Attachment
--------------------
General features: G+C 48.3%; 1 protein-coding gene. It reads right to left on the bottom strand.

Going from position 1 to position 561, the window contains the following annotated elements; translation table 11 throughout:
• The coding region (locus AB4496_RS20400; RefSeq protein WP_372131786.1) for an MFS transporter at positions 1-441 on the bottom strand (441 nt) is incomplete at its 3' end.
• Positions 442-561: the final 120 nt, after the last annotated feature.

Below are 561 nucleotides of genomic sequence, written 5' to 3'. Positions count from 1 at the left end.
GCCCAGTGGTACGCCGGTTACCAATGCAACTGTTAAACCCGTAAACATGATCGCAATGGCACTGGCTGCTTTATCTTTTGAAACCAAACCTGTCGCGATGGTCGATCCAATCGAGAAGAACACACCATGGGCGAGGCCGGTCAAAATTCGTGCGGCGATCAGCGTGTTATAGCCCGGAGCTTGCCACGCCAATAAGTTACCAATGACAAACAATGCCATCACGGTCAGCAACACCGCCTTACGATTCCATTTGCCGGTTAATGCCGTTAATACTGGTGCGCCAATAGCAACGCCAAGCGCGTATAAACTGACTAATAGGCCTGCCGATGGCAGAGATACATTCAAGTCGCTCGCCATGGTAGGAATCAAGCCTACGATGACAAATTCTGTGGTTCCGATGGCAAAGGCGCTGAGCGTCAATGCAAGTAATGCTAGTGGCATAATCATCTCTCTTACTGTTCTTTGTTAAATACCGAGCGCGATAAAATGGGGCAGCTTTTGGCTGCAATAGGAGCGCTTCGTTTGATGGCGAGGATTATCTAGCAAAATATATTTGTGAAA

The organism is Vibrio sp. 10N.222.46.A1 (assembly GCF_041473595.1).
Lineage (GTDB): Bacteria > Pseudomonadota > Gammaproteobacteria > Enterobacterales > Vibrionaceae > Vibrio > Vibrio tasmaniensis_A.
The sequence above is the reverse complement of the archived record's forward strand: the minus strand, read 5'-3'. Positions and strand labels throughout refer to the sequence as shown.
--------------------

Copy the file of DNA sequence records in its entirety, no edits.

General features: G+C 48.3%; 1 protein-coding gene. It reads right to left on the bottom strand.

Going from position 1 to position 561, the window contains the following annotated elements; translation table 11 throughout:
• The coding region (locus AB4496_RS20400; RefSeq protein WP_372131786.1) for an MFS transporter at positions 1-441 on the bottom strand (441 nt) is incomplete at its 3' end.
• Positions 442-561: the final 120 nt, after the last annotated feature.

Below are 561 nucleotides of genomic sequence, written 5' to 3'. Positions count from 1 at the left end.
GCCCAGTGGTACGCCGGTTACCAATGCAACTGTTAAACCCGTAAACATGATCGCAATGGCACTGGCTGCTTTATCTTTTGAAACCAAACCTGTCGCGATGGTCGATCCAATCGAGAAGAACACACCATGGGCGAGGCCGGTCAAAATTCGTGCGGCGATCAGCGTGTTATAGCCCGGAGCTTGCCACGCCAATAAGTTACCAATGACAAACAATGCCATCACGGTCAGCAACACCGCCTTACGATTCCATTTGCCGGTTAATGCCGTTAATACTGGTGCGCCAATAGCAACGCCAAGCGCGTATAAACTGACTAATAGGCCTGCCGATGGCAGAGATACATTCAAGTCGCTCGCCATGGTAGGAATCAAGCCTACGATGACAAATTCTGTGGTTCCGATGGCAAAGGCGCTGAGCGTCAATGCAAGTAATGCTAGTGGCATAATCATCTCTCTTACTGTTCTTTGTTAAATACCGAGCGCGATAAAATGGGGCAGCTTTTGGCTGCAATAGGAGCGCTTCGTTTGATGGCGAGGATTATCTAGCAAAATATATTTGTGAAA

The organism is Vibrio sp. 10N.222.46.A1 (assembly GCF_041473595.1).
Lineage (GTDB): Bacteria > Pseudomonadota > Gammaproteobacteria > Enterobacterales > Vibrionaceae > Vibrio > Vibrio tasmaniensis_A.
The sequence above is the reverse complement of the archived record's forward strand: the minus strand, read 5'-3'. Positions and strand labels throughout refer to the sequence as shown.